• AUSTRALIAN OWNED • BASED IN BYRON BAY ☎ 1300 311 599 ☎

The Science of Pain

Why do we hurt?

Pain is an experience completely generated from the brain. We need to pain to recognise a warning, designed to protect your body from harm.

Scientifically explained pain can come from tissue damage (such as pricking your finger on something sharp) and this is registered by microscopic pain receptors (nociceptors) in your skin. Each pain receptor forms one end of a nerve cell (neurone). It is connected to the other end in the spinal cord by a long nerve fibre or axon. When the pain receptor is activated, it sends an electrical signal up the nerve fibre.

Scientifically explained pain can come from tissue damage (such as pricking your finger on something sharp) and this is registered by microscopic pain receptors (nociceptors) in your skin. Each pain receptor forms one end of a nerve cell (neurone). It is connected to the other end in the spinal cord by a long nerve fibre or axon. When the pain receptor is activated, it sends an electrical signal up the nerve fibre.

The nerve fibre is bundled with many others to form a peripheral nerve. The electrical signal passes up the neurone within the peripheral nerve to reach the spinal cord in the neck.

Within an area of the spinal cord called the dorsal horn, the electrical signals are transmitted from one neurone to another across junctions (synapses) by means of chemical messengers (neurotransmitters). Signals are then passed up the spinal cord to the brain.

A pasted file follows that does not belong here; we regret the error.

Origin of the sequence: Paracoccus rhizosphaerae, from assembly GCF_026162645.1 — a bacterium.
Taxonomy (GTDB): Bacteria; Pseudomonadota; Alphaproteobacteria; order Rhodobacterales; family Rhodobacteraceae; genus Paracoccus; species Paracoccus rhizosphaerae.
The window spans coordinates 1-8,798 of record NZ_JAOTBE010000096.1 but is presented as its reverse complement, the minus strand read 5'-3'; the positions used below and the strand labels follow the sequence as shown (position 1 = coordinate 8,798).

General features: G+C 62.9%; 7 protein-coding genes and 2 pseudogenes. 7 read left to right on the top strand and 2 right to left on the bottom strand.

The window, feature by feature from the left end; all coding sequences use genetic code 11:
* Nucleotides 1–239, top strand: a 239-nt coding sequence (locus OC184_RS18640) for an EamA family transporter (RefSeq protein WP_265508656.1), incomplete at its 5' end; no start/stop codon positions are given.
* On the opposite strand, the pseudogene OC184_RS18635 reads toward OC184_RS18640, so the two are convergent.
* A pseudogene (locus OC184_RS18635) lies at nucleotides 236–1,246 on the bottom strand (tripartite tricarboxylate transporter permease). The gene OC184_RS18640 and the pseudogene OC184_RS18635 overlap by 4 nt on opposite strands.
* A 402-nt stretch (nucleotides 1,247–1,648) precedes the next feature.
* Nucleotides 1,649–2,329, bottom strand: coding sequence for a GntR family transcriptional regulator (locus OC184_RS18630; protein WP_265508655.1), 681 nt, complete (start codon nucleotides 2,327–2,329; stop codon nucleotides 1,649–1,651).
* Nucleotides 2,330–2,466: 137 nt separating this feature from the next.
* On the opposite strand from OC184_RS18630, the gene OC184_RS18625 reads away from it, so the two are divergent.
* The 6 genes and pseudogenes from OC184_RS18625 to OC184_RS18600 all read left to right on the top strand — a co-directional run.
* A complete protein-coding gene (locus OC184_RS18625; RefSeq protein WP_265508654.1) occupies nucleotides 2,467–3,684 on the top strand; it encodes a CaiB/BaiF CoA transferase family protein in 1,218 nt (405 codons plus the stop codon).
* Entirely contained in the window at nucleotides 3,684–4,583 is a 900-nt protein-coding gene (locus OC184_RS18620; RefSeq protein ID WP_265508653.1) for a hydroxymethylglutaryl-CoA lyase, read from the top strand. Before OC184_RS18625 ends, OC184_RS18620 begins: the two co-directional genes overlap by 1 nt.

In the brain, the signals pass to the thalamus. This is a sorting station that relays the signals on to different parts of the brain. Signals are sent to the somatosensory cortex (responsible for physical sensation), the frontal cortex (in charge of thinking), and the limbic system (linked to emotions). (https://www.mydr.com.au/pain/pain-and-how-you-sense-it)

This explains the physiological system of pain, however there are cases of relatively painless trauma, and relatively trauma-less pain. None of this means that pain is “all in your head,” but it does mean that psychology has a profound influence on pain.

In this video below, Lorimer Moseley explores position the pain that we feel as our body's way of protecting us from damaging tissues further. He also looks at what this might mean for those who suffer from chronic pain.

 

 

 

 

Sources:

https://www.painscience.com/articles/pain-is-weird.php

https://www.mydr.com.au/pain/pain-and-how-you-sense-it

Older Post
Newer Post

Leave a comment

Please note, comments must be approved before they are published

Close (esc)

JOIN NOW

10% OFF YOUR FIRST ORDER

Age verification

By clicking enter you are verifying that you are old enough to consume alcohol.

Search

Shopping Cart

Your cart is currently empty.
Shop now